Safe and Sound

Bank of Estes Park

Estes Park, CO
5
Star Rating
Founded in 1965, Bank of Estes Park is an FDIC-insured bank based in Estes Park, CO. Regulatory filings show the bank having equity of $12.0 million on assets of $128.6 million, as of December 31, 2017.

With 26 full-time employees in 3 offices in CO, the bank has amassed loans and leases worth $70.5 million, including real estate loans of $66.9 million. U.S. bank customers currently have $115.9 million in deposits with the bank.

Overall, Bankrate believes that, as of December 31, 2017, Bank of Estes Park exhibited a superior condition, earning a full 5 stars for safety and soundness. Keep reading for an analysis of how the bank fared on the three important criteria Bankrate used to score U.S. banks on safety and soundness.

WHAT IS
SAFE AND SOUND?

Find out

THE INSTITUTION'S SCORE

Capital Score

Capital is a key measurement of a bank's financial fortitude. It acts as a buffer against losses and as protection for depositors during times of economic instability for the bank. When it comes to safety and soundness, the more capital, the better.

Bank of Estes Park came in below the national average of 13.13 on our test to measure capital adequacy, racking up 10 out of a possible 30 points.

A bank's Tier 1 capital ratio is an important measure of this buffer. Bank of Estes Park's Tier 1 capital ratio was 16.17 percent, above the 6 percent level regulators consider adequate, but lower than the national average of 25.65 percent. The higher the capital ratio, the better the bank will be able to weather financial challenges.

Overall, Bank of Estes Park held equity amounting to 9.35 percent of its assets, which was lower than the national average of 12.03 percent.

Asset Quality Score

This test's purpose is to try to understand how the bank's reserves set aside to cover loan losses, as well as overall capitalization, could be affected by troubled assets, such as unpaid mortgages.

Having lots of these types of assets means a bank may eventually have to use capital to cover losses, decreasing its cushion of equity. It also means that there are likely to be many assets that are in non-accrual status and no longer earning money, resulting in diminished earnings and potentially more risk of a failure in the future.

Bank of Estes Park scored 40 out of a possible 40 points on Bankrate's test of asset quality, beating the national average of 37.49.

The percentage of problem assets a bank holds compared to its total assets is a handy indicator of asset quality.As of December 31, 2017, none of Bank of Estes Park's loans were noncurrent, meaning they were more than 90 days past due or were in non-accrual status. That's below the national average of 1.01 percent.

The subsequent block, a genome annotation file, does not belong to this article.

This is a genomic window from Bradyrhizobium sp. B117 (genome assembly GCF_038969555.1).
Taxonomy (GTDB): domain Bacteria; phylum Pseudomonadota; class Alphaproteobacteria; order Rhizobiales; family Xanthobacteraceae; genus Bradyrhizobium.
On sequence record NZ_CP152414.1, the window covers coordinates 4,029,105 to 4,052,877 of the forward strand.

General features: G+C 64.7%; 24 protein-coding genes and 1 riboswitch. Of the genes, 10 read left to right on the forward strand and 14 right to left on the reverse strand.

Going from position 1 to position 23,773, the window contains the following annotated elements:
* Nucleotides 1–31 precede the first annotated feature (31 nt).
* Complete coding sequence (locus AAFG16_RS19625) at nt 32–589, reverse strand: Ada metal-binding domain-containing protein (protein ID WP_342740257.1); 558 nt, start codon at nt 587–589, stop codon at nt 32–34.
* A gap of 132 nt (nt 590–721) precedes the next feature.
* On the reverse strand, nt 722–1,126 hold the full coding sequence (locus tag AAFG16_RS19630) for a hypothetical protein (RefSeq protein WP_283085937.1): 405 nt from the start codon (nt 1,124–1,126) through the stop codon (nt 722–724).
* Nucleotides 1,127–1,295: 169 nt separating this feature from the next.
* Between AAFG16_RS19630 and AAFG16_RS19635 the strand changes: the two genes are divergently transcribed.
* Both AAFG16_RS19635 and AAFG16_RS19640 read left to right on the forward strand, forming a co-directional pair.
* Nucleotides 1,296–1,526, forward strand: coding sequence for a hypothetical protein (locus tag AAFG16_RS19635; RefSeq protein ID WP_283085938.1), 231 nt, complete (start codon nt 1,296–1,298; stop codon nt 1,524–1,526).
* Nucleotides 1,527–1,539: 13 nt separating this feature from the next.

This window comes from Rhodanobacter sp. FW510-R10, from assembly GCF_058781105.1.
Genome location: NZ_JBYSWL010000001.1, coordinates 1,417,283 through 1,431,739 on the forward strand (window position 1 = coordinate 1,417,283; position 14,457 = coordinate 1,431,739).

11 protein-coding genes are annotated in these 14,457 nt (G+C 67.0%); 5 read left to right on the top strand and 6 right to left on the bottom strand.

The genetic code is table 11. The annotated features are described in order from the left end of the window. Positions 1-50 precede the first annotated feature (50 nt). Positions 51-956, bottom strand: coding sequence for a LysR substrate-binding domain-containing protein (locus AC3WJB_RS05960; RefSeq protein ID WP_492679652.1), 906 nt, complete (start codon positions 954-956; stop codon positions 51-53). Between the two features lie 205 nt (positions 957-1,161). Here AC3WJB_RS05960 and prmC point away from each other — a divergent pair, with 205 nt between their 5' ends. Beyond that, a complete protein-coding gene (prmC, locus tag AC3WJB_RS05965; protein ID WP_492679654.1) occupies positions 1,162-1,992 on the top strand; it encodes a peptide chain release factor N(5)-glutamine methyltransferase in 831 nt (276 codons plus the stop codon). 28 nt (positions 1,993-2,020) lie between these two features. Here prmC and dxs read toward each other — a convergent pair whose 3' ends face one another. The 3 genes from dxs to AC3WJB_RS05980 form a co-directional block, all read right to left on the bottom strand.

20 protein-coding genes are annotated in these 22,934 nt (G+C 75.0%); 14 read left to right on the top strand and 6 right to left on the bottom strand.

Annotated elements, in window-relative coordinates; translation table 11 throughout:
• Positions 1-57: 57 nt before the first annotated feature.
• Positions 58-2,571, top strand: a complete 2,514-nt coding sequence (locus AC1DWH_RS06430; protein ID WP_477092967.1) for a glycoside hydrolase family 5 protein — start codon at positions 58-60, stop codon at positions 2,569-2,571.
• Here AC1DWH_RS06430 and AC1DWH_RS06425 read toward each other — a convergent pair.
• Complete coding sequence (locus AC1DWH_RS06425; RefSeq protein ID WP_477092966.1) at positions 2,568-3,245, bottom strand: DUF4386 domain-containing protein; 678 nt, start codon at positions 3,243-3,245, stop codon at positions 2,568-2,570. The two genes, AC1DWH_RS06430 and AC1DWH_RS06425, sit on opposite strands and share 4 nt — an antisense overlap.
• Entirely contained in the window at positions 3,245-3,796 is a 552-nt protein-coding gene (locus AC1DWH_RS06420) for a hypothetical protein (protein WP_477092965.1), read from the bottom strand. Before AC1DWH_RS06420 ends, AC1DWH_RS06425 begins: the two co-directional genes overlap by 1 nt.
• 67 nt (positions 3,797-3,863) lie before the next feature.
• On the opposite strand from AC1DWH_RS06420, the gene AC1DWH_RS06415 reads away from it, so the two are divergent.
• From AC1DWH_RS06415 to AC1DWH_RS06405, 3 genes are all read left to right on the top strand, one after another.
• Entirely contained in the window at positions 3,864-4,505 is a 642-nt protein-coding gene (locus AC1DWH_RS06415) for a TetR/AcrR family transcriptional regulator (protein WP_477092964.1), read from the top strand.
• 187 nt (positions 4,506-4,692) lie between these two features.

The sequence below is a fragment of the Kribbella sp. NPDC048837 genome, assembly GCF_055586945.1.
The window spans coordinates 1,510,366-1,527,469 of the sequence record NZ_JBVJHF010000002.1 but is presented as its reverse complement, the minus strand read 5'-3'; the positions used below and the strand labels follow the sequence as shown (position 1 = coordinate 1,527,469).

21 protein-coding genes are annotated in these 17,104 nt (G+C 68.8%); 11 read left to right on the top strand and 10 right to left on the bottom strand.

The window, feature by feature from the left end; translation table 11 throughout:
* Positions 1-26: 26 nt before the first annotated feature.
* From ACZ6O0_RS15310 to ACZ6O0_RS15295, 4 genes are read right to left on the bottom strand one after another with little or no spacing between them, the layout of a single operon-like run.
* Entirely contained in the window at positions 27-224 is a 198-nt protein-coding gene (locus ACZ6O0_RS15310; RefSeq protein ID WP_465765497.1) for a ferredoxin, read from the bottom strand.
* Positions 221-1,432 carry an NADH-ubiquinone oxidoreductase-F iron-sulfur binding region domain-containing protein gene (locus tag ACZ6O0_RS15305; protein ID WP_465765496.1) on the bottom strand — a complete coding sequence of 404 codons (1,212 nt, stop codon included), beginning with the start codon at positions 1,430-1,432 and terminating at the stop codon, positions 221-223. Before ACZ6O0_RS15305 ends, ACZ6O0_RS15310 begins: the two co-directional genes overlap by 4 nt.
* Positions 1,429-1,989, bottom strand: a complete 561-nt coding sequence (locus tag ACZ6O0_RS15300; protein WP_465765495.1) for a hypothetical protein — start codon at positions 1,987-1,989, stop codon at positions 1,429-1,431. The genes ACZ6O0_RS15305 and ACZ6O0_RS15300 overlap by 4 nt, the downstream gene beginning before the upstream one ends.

Banks maintain a reserve known as an "allowance for loan and lease losses" to deal with problem assets . The size of that reserve can be a helpful indicator when evaluating a bank's ability to manage problem assets, especially when compared to the total amount of problem loans. Unfortunately, the FDIC did not provide information on Bank of Estes Park's loan loss allowance in its most recent filings.

Earnings score

A bank's ability to earn money affects its long-term survivability. A bank can retain its earnings, boosting its capital cushion, or put them to work addressing problematic loans, likely making the bank better prepared to withstand economic trouble. Banks that are losing money, however, are less able to do those things.

Bank of Estes Park scored 22 out of a possible 30 on Bankrate's earnings test, exceeding the national average of 15.12.

Return on equity, calculated by dividing net income (essentially, profit) by the total amount of equity, is one important way to measure a bank's earnings. Bank of Estes Park's most recent annualized quarterly return on equity was 12.24 percent, above the national average of 8.10 percent.

The bank earned net income of $1.5 million on total equity of $12.0 million for the twelve months ended December 31, 2017. The bank experienced an annualized return on average assets, or ROA, of 1.14 percent, above the 1 percent deemed satisfactory in accordance with industry standards, and above the average for U.S. banks of 1.00 percent.

WHAT IS SAFE & SOUND?

Bankrate.com's Safe & Sound Ratings provide a star rating system to evaluate the current financial status of financial institutions. The information gathered about banks, credit unions and thrifts is updated as set forth in the Terms of Use of Safe & Sound Ratings and Reports. The Safe & Sound Ratings information is grouped by categories of banks, thrifts and credit unions.

Scoring methodology

Bankrate.com evaluates the financial condition of institutions and assigns a one- to five-star rating for each with five stars representing the highest rating. Institutions with satisfactory performance will generally receive a rating of three or more stars. The majority of institutions fall into the three- to four-star range. An institution with an "NR" rating may be too new to rate or may have limited the publicly available information in their regulatory filings. The "NR" is not an indication of financial strength or weakness. The Safe & Sound rating is believed to be reliable, but the information is not guaranteed. In addition, events since the information was collected may have altered the institution's financial condition.